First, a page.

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Muskeg, a type of low-lying wetland, in an area near Kashechewan, Ont., in an undated handout photo.HO/The Canadian Press

A step toward officially protecting a proposed national marine conservation area, located in the western James Bay and southwestern Hudson Bay regions, was announced on Wednesday.

Parks Canada says the area, which spans 86,000-square-kilometres, has been home to Omushkego Cree for millennia. The agency says it contains a wealth of biodiversity including one of the largest beluga populations in the country and a threatened population of polar bears. It is also a global hotspot for breeding and migrating water birds.

The proposed marine area is adjacent to one of the largest stocks of carbon-rich peatlands in the world, which is referred to as the “breathing lands” by elders.

The completion of a feasibility assessment for a proposed conservative area was unveiled Wednesday in Kashechewan, Ont., by Grand Chief Leo Friday of the Mushkegowuk Council and Adam van Koeverden, the parliamentary secretary to Environment Minister Steven Guilbeault. Mr. Guilbeault is also responsible for Parks Canada.

The feasibility assessment followed a memorandum of understanding signed in August, 2021, between the federal government and the Mushkegowuk Council.

“It is a very large, very ecologically diverse area that we’re working with our Indigenous partners, and other partners, to conserve and protect for generations and generations to come,” said Mr. Guilbeault in an interview.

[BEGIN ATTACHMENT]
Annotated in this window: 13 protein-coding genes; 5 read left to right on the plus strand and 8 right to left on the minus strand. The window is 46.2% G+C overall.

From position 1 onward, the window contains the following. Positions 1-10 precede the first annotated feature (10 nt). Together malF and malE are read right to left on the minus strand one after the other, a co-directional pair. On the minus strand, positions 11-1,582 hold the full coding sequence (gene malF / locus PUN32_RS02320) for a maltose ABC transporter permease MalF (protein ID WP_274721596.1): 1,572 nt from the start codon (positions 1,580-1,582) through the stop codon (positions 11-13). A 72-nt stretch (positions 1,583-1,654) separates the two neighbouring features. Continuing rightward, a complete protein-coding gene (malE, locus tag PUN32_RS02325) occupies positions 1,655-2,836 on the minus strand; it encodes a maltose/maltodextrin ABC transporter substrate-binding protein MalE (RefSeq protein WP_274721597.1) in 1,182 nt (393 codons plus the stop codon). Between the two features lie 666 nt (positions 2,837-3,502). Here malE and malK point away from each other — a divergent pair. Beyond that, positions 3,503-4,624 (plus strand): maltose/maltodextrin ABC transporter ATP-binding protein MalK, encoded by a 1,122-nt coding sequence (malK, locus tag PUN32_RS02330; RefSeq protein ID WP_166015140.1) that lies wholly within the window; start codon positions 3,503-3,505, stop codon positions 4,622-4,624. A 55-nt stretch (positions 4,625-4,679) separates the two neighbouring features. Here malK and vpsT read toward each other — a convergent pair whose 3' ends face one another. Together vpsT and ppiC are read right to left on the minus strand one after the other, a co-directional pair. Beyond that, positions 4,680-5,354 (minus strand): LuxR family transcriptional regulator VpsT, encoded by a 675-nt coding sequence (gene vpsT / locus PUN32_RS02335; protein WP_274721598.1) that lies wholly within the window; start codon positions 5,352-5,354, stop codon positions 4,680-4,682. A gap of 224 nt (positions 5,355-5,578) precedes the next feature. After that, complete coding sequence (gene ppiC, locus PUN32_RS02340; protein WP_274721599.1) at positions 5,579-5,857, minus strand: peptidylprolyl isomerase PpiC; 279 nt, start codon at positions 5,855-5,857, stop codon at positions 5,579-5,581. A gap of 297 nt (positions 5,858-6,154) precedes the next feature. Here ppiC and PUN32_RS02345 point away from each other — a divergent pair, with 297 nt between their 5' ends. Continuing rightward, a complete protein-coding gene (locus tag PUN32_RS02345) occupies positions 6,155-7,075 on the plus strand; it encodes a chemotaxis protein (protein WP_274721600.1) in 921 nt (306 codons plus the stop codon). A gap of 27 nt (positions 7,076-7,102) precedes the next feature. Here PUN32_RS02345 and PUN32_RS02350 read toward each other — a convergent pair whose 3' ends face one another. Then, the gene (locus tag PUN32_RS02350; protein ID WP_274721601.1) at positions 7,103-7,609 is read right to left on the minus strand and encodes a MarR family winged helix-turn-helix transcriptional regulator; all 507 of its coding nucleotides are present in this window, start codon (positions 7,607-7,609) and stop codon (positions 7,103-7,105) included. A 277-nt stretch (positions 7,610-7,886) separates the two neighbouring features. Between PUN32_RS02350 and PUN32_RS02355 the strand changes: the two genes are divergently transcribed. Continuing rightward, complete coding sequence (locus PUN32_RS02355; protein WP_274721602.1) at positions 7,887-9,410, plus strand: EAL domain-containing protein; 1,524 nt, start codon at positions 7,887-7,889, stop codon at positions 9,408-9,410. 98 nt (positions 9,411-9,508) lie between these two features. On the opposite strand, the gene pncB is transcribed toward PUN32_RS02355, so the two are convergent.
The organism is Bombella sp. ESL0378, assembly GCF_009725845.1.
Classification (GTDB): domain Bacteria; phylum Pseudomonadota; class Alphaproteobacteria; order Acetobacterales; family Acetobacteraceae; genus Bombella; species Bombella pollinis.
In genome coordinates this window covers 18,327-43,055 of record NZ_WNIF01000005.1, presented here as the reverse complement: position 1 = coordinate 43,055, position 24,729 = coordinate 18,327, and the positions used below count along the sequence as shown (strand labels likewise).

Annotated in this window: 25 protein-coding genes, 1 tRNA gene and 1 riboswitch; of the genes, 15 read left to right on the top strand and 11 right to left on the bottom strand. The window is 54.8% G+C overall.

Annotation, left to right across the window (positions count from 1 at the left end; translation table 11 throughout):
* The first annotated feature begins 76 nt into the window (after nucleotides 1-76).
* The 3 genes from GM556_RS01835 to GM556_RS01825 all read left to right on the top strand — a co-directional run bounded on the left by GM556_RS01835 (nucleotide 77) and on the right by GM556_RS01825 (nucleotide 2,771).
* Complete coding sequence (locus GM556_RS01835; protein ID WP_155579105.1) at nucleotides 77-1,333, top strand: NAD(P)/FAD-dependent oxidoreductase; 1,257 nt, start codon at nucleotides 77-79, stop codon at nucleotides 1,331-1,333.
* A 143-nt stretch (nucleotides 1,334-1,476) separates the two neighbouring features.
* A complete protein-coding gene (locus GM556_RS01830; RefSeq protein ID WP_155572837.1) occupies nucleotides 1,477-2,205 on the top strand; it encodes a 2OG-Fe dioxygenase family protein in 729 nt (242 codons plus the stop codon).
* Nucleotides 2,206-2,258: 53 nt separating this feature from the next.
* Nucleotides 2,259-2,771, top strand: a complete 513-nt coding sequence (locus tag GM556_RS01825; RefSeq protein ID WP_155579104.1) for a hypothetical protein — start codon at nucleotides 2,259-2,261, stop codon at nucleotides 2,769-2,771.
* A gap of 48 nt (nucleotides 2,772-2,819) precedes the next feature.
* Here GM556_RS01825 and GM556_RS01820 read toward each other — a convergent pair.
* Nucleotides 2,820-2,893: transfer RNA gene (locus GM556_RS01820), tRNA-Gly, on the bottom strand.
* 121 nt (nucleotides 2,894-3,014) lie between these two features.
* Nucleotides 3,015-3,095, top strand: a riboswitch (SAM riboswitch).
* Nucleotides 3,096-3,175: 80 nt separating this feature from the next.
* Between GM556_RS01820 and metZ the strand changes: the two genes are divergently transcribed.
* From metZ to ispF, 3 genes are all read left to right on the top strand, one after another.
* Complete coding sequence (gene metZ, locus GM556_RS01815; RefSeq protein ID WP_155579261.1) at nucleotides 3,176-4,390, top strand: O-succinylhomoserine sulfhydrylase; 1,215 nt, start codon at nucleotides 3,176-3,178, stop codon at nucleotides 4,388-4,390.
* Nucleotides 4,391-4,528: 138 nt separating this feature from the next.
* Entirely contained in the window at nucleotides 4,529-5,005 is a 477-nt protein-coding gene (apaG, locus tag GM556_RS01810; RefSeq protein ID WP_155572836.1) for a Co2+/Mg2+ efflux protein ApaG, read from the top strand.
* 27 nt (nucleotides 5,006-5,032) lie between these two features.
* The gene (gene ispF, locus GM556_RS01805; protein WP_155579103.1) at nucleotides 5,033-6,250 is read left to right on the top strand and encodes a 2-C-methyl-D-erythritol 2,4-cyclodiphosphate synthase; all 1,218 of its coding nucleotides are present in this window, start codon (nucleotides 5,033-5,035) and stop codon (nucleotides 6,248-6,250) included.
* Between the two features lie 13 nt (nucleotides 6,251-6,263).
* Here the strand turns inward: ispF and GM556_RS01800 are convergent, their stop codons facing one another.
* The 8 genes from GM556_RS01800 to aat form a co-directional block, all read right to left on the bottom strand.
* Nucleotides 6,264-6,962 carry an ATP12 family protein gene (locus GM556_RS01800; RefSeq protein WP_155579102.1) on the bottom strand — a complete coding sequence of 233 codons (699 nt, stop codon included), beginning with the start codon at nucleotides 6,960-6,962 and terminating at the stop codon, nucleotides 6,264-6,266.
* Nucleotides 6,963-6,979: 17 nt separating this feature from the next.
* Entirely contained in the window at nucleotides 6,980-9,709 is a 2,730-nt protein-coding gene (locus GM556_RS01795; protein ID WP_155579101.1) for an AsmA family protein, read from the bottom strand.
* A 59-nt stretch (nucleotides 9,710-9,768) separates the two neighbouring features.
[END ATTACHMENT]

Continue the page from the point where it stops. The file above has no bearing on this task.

There are many purposes of conservation areas, including to protect important and symbolic biodiversity in Canada, he added.

National marine conservation areas are protected areas established and managed by Parks Canada.

“More and more, we’re also looking at it from the lens of reconciliation and what those sites mean, and those areas mean, culturally, historically, even spiritually, for Indigenous peoples in Canada,” Mr. Guilbeault said, adding that the government is working with Indigenous peoples to ensure they are at the table as decision-makers for new conservation areas. “It is important both from an environmental perspective but also from a reconciliation perspective.”

Mr. Friday said treaty rights lay out that First Nations should be stewards of traditional lands and waters.

“This is a welcome step toward fulfilling that promise,” he said.

The Omushkego say traditional territories cover nearly a third of Ontario, including a large portion of southwestern Hudson Bay and western James Bay and their islands.

There are steps that remain in the process to establish a marine conservation area, including negotiations on the agreement and the establishment of the protected area itself.

Mr. Guilbeault said he is hopeful that this can be completed as quickly as possible but said it is important to do it the right way.

Caroline Macintosh, the executive director for protected areas establishment with Parks Canada, said Wednesday’s announcement is a step forward to support global protection of lands and waters.

Canada has committed to conserve 25 per cent of land and inland waters and 25 per cent of marine and coastal areas by 2025, working toward 30 per cent by 2030.

“Conservation is so important given all of the crises that we’re facing at an environmental level,” she said.

Ms. Macintosh said that protection of the area would contribute 1.5 per cent to the federal government’s 2030 target, adding this is significant for a single project.

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